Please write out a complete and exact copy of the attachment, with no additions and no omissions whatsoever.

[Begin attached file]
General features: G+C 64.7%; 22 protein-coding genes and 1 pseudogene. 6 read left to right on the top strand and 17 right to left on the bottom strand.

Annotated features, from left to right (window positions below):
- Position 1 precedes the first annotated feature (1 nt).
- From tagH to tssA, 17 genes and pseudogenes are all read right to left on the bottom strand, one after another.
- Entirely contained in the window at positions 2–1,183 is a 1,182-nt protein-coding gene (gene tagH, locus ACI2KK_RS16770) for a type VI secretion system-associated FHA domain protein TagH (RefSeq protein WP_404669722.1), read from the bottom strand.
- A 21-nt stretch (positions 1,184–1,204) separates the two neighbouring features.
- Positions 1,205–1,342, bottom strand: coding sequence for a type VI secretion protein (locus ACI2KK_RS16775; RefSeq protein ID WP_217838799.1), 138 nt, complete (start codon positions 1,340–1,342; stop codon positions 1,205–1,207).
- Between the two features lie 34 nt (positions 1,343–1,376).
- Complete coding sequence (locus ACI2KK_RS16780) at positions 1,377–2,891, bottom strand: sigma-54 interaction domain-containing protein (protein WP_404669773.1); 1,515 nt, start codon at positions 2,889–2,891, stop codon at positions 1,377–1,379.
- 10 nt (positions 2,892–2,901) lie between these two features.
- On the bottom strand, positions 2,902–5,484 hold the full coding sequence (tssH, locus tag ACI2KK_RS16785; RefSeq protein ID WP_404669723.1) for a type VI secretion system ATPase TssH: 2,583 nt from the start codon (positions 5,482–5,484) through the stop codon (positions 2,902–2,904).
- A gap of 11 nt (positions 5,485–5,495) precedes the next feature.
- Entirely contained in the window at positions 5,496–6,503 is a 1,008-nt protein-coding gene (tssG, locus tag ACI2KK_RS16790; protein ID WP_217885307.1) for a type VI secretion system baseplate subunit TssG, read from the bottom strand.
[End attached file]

General features: G+C 64.7%; 22 protein-coding genes and 1 pseudogene. 6 read left to right on the top strand and 17 right to left on the bottom strand.

Annotated features, from left to right (window positions below):
- Position 1 precedes the first annotated feature (1 nt).
- From tagH to tssA, 17 genes and pseudogenes are all read right to left on the bottom strand, one after another.
- Entirely contained in the window at positions 2–1,183 is a 1,182-nt protein-coding gene (gene tagH, locus ACI2KK_RS16770) for a type VI secretion system-associated FHA domain protein TagH (RefSeq protein WP_404669722.1), read from the bottom strand.
- A 21-nt stretch (positions 1,184–1,204) separates the two neighbouring features.
- Positions 1,205–1,342, bottom strand: coding sequence for a type VI secretion protein (locus ACI2KK_RS16775; RefSeq protein ID WP_217838799.1), 138 nt, complete (start codon positions 1,340–1,342; stop codon positions 1,205–1,207).
- Between the two features lie 34 nt (positions 1,343–1,376).
- Complete coding sequence (locus ACI2KK_RS16780) at positions 1,377–2,891, bottom strand: sigma-54 interaction domain-containing protein (protein WP_404669773.1); 1,515 nt, start codon at positions 2,889–2,891, stop codon at positions 1,377–1,379.
- 10 nt (positions 2,892–2,901) lie between these two features.
- On the bottom strand, positions 2,902–5,484 hold the full coding sequence (tssH, locus tag ACI2KK_RS16785; RefSeq protein ID WP_404669723.1) for a type VI secretion system ATPase TssH: 2,583 nt from the start codon (positions 5,482–5,484) through the stop codon (positions 2,902–2,904).
- A gap of 11 nt (positions 5,485–5,495) precedes the next feature.
- Entirely contained in the window at positions 5,496–6,503 is a 1,008-nt protein-coding gene (tssG, locus tag ACI2KK_RS16790; protein ID WP_217885307.1) for a type VI secretion system baseplate subunit TssG, read from the bottom strand.